As a result of the lock-down, many of us had to adapt overnight to working in our home environments. Where we once resided comfortably in an ergonomically-friendly office space, we were now forced to hunch over the dining room table or a tiny home desk for several hours a day. Unfortunately, these set-ups offer minimal support to our spines, and consequently result in neck, shoulder and lower back pain, as well as headaches.
While these set-ups are not ideal, you can make small changes that will spare your spine from unnecessary strain at home. Here are a few tips:
- Avoid working in bed or on the couch. While soft surfaces may be comfortable in the beginning, the lack of back-support will force your back muscles to overcompensate, leading to spasms and pain.
- Make sure your desk and chair are at the right height. Having a workspace that is too high can cause you to tense your neck and upper back, causing neck pain and headaches. Dining room tables are generally higher than office desks, so if you are using an adjustable chair like an office chair, remember to raise it. Alternately, look for a higher chair or use a pillow to raise your seat.
- Laptops are not meant for extended periods of work, and the screen will either be too low or the keyboard too far away from your body. This can be resolved by getting an external screen or keyboard if you work from a laptop. Ideally, your screen should be positioned at eye level (or just below), and your keyboard close to your body so that your elbows rest at your sides.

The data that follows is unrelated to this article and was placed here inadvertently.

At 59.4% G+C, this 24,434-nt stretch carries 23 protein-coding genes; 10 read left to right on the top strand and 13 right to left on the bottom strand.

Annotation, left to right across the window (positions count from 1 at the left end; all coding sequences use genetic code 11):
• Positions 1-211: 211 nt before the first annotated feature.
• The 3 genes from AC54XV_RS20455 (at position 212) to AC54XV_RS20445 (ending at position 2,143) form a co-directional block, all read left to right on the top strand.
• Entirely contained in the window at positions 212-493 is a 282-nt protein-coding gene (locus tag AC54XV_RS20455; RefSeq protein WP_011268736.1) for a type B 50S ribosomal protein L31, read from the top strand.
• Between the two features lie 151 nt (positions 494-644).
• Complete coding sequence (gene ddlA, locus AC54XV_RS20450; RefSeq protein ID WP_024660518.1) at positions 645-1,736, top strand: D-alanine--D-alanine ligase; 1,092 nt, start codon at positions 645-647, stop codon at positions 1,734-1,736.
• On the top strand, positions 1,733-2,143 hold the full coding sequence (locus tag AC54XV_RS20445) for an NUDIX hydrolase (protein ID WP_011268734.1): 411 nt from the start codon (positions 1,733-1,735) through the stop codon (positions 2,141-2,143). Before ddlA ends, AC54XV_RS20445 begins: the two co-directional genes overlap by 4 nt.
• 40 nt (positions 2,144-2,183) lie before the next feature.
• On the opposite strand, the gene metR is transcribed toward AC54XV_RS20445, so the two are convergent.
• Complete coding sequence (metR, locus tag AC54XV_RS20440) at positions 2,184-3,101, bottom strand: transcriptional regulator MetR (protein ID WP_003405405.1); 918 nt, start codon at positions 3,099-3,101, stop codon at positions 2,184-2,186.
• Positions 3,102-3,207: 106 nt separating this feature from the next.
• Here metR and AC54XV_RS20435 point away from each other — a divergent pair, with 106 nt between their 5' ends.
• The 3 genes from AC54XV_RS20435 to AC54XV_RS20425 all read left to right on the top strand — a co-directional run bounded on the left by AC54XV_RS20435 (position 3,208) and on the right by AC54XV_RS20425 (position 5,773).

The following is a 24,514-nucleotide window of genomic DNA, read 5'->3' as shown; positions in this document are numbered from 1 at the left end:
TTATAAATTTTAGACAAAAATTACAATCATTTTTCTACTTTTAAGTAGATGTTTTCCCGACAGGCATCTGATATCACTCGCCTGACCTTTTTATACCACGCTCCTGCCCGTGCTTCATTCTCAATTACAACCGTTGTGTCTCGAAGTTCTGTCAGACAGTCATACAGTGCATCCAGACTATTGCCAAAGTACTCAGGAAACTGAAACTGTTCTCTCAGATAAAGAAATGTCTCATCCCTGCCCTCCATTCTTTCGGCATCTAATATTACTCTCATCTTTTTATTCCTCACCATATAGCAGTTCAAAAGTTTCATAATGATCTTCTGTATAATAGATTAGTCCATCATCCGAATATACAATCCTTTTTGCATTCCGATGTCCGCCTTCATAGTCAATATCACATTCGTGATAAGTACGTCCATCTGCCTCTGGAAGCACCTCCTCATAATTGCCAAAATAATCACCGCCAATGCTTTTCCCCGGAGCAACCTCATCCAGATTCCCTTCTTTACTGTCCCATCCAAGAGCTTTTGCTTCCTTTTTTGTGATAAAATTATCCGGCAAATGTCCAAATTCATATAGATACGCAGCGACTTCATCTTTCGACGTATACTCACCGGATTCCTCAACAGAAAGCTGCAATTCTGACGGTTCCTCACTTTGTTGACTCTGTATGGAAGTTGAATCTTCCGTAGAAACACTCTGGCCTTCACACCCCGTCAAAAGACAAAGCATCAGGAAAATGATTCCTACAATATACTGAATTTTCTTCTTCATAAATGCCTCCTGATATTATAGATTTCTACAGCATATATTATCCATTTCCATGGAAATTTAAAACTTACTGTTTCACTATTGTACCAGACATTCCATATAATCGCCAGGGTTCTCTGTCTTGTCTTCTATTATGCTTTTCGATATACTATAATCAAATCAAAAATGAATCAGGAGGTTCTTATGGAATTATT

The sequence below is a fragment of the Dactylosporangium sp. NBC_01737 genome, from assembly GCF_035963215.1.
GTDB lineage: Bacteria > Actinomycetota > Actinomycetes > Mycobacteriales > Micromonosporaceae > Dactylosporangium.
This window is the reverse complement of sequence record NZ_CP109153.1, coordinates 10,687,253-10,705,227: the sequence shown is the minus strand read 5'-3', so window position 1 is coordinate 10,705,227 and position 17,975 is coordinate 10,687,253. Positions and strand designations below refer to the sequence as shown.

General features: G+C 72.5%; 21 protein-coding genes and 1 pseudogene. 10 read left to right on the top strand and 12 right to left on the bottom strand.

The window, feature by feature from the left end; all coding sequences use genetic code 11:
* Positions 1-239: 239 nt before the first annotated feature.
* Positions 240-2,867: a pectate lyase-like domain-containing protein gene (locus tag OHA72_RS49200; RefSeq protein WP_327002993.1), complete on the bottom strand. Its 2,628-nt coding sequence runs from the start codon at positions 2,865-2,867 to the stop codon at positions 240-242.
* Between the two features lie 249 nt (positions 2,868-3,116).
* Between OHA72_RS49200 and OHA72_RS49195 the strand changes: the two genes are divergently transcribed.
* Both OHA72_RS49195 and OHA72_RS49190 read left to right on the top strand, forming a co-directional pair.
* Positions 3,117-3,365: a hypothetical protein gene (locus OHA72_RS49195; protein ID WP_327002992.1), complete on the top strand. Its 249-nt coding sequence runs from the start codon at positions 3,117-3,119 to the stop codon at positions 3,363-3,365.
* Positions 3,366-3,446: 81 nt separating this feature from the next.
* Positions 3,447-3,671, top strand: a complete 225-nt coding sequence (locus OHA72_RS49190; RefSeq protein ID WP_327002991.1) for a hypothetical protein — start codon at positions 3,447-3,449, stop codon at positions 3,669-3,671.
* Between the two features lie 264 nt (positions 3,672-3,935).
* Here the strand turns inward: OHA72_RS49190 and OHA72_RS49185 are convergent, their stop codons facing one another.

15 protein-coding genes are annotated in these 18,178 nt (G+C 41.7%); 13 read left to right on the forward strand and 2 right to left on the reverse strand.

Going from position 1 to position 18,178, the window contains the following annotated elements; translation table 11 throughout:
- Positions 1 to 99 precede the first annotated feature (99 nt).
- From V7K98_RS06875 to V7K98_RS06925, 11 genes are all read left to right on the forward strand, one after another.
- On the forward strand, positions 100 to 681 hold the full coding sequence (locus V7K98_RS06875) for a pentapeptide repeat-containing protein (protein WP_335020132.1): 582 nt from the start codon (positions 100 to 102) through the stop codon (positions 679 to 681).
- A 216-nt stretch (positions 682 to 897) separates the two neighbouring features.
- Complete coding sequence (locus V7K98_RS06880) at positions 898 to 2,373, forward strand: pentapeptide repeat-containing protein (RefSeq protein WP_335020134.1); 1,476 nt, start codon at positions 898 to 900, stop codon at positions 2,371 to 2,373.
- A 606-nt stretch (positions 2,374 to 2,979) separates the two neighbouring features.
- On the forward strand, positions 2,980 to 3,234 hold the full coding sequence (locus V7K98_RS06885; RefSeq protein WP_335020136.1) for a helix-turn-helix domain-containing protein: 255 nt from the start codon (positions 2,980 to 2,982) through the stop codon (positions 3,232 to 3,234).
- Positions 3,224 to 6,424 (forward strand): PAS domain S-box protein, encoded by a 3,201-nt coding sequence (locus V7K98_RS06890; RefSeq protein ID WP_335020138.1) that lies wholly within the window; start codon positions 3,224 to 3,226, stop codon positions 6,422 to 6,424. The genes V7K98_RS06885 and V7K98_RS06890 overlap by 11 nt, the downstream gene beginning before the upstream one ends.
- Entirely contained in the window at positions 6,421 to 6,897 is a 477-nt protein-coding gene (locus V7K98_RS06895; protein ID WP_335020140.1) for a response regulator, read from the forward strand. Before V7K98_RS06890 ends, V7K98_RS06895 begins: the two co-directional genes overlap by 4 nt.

- If you are using two screens, try to position them both in front of you to avoid looking off to one side. This can be achieved by either putting the two screens right next to each other in front of you, or by placing the bigger screen on a thick book or stand behind the smaller one.
- And finally, movement is the best way to prevent back and neck pain, as well as muscle spasms. No matter how well-designed your set-up, your body needs regular movement, just like a machine that needs regular use to ensure optimal functioning. Take regular breaks from sitting at your desk or computer, and move during those breaks. A good rule of thumb is to aim for five minutes of moving around for every hour of sitting.